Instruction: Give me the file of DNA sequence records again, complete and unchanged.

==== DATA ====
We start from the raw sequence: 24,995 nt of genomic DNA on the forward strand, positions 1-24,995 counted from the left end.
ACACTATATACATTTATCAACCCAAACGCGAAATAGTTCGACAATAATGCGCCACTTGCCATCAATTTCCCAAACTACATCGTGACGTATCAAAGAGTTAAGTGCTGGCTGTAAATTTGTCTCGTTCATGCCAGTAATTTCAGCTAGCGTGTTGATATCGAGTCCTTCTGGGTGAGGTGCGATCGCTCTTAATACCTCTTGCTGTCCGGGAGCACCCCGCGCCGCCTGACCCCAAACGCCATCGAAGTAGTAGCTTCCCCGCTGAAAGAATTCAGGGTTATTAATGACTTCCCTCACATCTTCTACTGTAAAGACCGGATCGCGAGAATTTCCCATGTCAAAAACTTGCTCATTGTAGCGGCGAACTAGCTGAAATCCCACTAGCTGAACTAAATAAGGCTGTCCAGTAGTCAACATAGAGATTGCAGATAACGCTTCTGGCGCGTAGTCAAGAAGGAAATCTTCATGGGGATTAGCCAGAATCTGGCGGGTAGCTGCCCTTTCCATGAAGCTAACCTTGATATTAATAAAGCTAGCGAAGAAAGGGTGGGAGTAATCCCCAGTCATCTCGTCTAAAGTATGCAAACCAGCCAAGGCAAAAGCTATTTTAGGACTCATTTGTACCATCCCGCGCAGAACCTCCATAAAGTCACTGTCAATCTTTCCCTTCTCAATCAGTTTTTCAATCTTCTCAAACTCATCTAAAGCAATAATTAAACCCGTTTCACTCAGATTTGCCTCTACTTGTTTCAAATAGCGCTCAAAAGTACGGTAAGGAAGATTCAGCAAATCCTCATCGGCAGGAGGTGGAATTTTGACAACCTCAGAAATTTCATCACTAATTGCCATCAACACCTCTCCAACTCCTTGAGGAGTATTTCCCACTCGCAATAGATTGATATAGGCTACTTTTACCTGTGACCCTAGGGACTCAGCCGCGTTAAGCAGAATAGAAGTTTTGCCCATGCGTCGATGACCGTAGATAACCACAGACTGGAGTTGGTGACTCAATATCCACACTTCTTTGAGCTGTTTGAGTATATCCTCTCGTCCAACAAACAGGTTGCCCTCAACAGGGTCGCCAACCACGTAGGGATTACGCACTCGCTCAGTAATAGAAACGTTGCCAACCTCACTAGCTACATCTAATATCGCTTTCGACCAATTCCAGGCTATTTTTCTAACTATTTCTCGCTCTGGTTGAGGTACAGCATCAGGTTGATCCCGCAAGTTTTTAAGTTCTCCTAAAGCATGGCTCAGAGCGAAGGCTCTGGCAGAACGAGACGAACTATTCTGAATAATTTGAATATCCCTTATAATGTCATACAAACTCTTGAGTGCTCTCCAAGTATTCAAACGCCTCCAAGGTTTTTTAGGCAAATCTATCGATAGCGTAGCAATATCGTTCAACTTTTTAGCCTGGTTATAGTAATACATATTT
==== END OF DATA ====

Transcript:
We start from the raw sequence: 24,995 nt of genomic DNA on the forward strand, positions 1-24,995 counted from the left end.
ACACTATATACATTTATCAACCCAAACGCGAAATAGTTCGACAATAATGCGCCACTTGCCATCAATTTCCCAAACTACATCGTGACGTATCAAAGAGTTAAGTGCTGGCTGTAAATTTGTCTCGTTCATGCCAGTAATTTCAGCTAGCGTGTTGATATCGAGTCCTTCTGGGTGAGGTGCGATCGCTCTTAATACCTCTTGCTGTCCGGGAGCACCCCGCGCCGCCTGACCCCAAACGCCATCGAAGTAGTAGCTTCCCCGCTGAAAGAATTCAGGGTTATTAATGACTTCCCTCACATCTTCTACTGTAAAGACCGGATCGCGAGAATTTCCCATGTCAAAAACTTGCTCATTGTAGCGGCGAACTAGCTGAAATCCCACTAGCTGAACTAAATAAGGCTGTCCAGTAGTCAACATAGAGATTGCAGATAACGCTTCTGGCGCGTAGTCAAGAAGGAAATCTTCATGGGGATTAGCCAGAATCTGGCGGGTAGCTGCCCTTTCCATGAAGCTAACCTTGATATTAATAAAGCTAGCGAAGAAAGGGTGGGAGTAATCCCCAGTCATCTCGTCTAAAGTATGCAAACCAGCCAAGGCAAAAGCTATTTTAGGACTCATTTGTACCATCCCGCGCAGAACCTCCATAAAGTCACTGTCAATCTTTCCCTTCTCAATCAGTTTTTCAATCTTCTCAAACTCATCTAAAGCAATAATTAAACCCGTTTCACTCAGATTTGCCTCTACTTGTTTCAAATAGCGCTCAAAAGTACGGTAAGGAAGATTCAGCAAATCCTCATCGGCAGGAGGTGGAATTTTGACAACCTCAGAAATTTCATCACTAATTGCCATCAACACCTCTCCAACTCCTTGAGGAGTATTTCCCACTCGCAATAGATTGATATAGGCTACTTTTACCTGTGACCCTAGGGACTCAGCCGCGTTAAGCAGAATAGAAGTTTTGCCCATGCGTCGATGACCGTAGATAACCACAGACTGGAGTTGGTGACTCAATATCCACACTTCTTTGAGCTGTTTGAGTATATCCTCTCGTCCAACAAACAGGTTGCCCTCAACAGGGTCGCCAACCACGTAGGGATTACGCACTCGCTCAGTAATAGAAACGTTGCCAACCTCACTAGCTACATCTAATATCGCTTTCGACCAATTCCAGGCTATTTTTCTAACTATTTCTCGCTCTGGTTGAGGTACAGCATCAGGTTGATCCCGCAAGTTTTTAAGTTCTCCTAAAGCATGGCTCAGAGCGAAGGCTCTGGCAGAACGAGACGAACTATTCTGAATAATTTGAATATCCCTTATAATGTCATACAAACTCTTGAGTGCTCTCCAAGTATTCAAACGCCTCCAAGGTTTTTTAGGCAAATCTATCGATAGCGTAGCAATATCGTTCAACTTTTTAGCCTGGTTATAGTAATACATATTT